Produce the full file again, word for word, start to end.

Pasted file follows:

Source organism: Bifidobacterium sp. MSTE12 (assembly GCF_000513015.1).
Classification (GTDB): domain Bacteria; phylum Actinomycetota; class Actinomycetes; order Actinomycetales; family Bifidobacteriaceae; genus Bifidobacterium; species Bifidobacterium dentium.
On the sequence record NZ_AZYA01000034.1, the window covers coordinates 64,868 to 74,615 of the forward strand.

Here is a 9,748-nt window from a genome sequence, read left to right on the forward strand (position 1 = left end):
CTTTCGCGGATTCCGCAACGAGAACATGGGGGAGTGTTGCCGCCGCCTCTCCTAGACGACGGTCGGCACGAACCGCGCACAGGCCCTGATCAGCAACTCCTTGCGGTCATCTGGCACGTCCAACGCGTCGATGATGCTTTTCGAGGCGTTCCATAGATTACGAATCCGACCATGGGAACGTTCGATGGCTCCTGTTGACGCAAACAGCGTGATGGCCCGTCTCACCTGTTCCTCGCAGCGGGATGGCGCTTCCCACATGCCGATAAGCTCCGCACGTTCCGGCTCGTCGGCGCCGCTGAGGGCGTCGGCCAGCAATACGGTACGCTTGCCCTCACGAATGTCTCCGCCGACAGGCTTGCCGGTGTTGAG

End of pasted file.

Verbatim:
Source organism: Bifidobacterium sp. MSTE12 (assembly GCF_000513015.1).
Classification (GTDB): domain Bacteria; phylum Actinomycetota; class Actinomycetes; order Actinomycetales; family Bifidobacteriaceae; genus Bifidobacterium; species Bifidobacterium dentium.
On the sequence record NZ_AZYA01000034.1, the window covers coordinates 64,868 to 74,615 of the forward strand.

Here is a 9,748-nt window from a genome sequence, read left to right on the forward strand (position 1 = left end):
CTTTCGCGGATTCCGCAACGAGAACATGGGGGAGTGTTGCCGCCGCCTCTCCTAGACGACGGTCGGCACGAACCGCGCACAGGCCCTGATCAGCAACTCCTTGCGGTCATCTGGCACGTCCAACGCGTCGATGATGCTTTTCGAGGCGTTCCATAGATTACGAATCCGACCATGGGAACGTTCGATGGCTCCTGTTGACGCAAACAGCGTGATGGCCCGTCTCACCTGTTCCTCGCAGCGGGATGGCGCTTCCCACATGCCGATAAGCTCCGCACGTTCCGGCTCGTCGGCGCCGCTGAGGGCGTCGGCCAGCAATACGGTACGCTTGCCCTCACGAATGTCTCCGCCGACAGGCTTGCCGGTGTTGAG